As the state's premier supporter and promoter of the humanities, RICH's innovative programs invigorate & enrich all of our lives. Reaching out to a broadly-based and diverse audience, RICH recognizes that the complex stories of 'ordinary' Rhode Islanders deserve a prominent place in our state's long and distinguished history.
Judy Barrett Litoff, Ph.D.Individual Researcher, Bryant University
The Rhode Island Council for the Humanities seeds, supports, and strengthens public history, cultural heritage, civic education, and community engagement by and for all Rhode Islanders.
Rhode Island has a long and proud history of promoting the humanities in public life. Our own US Senator Claiborne Pell, recipient of Rhode Island Council for the Humanities’ 2006 Lifetime Achievement in the Humanities Award, was one of the primary sponsors of the National Foundation on the Arts and Humanities Act of 1965, which created the National Endowment for the Humanities. In 1973, the Rhode Island Council for the Humanities was founded with a purpose that remains largely unchanged today to promote public understanding and appreciation of the tradition of thought and accomplishment that we call the humanities. Our work is based on the conviction that history, literature, philosophy, theology, civics, the arts and other fields of the humanities are central not only to formal education, but to the daily lives of a free and diverse people.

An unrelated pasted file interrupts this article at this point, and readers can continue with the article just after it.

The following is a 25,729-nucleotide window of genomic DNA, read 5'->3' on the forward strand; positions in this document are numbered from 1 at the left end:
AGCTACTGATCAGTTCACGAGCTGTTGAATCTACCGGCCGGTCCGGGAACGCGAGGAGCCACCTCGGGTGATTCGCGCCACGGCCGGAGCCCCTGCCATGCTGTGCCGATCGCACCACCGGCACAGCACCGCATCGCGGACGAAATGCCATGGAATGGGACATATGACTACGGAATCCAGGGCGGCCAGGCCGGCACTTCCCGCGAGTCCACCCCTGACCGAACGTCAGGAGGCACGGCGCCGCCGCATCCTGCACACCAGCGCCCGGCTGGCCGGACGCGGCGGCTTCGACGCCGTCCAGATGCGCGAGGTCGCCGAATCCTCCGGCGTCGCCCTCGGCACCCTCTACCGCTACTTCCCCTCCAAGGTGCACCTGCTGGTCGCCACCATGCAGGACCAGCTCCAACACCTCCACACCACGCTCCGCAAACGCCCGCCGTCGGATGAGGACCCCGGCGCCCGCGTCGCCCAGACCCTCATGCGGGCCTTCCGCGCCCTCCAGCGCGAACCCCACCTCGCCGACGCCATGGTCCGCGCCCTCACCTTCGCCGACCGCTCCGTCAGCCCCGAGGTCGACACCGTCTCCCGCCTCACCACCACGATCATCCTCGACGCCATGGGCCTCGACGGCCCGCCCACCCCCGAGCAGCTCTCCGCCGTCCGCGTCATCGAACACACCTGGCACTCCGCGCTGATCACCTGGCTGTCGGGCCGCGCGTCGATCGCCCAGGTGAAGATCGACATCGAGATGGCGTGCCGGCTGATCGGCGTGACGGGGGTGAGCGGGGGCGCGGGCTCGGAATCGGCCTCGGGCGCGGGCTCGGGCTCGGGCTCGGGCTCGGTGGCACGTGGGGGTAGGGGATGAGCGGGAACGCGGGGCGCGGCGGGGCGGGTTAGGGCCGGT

To date, the council has awarded more than $7.4 million through more than 1,600 grants and has supported more than 550 community organizations, including historical societies, libraries, museums, education institutions, cultural, ethnic and faith groups, and arts organizations.
In partnership with The Pulitzer Prizes and supported by a grant from The Andrew W. Mellon Foundation, forty-nine councils will launch hundreds of programs and events exploring the importance of being an informed citizen and what that means in today’s society.
Throughout November, councils hosted a variety of Pulitzer Prizes Campfires from book fairs to conferences to nature hikes coupled with literature that brought participants together in discussion and community. In addition, councils continued to host presentations, exhibits, book discussions, and writing workshops featuring Pulitzer Prize winners and works.
The Federation of State Humanities Councils is pleased to announce the election of four new members to its board of directors, effective November 12, 2016. The board members include two humanities council executive directors and two public members.
October is National Arts & Humanities Month! See how councils across the nation are blending the two disciplines to inspire communities and promote understanding. (Part 1 of 2)
Presenting the 2016-2020 Federation board candidates – Steven Seibert (FL), Briann Greenfield (NJ), Joan Abrams (RI), and Armand DeKeyser (AL).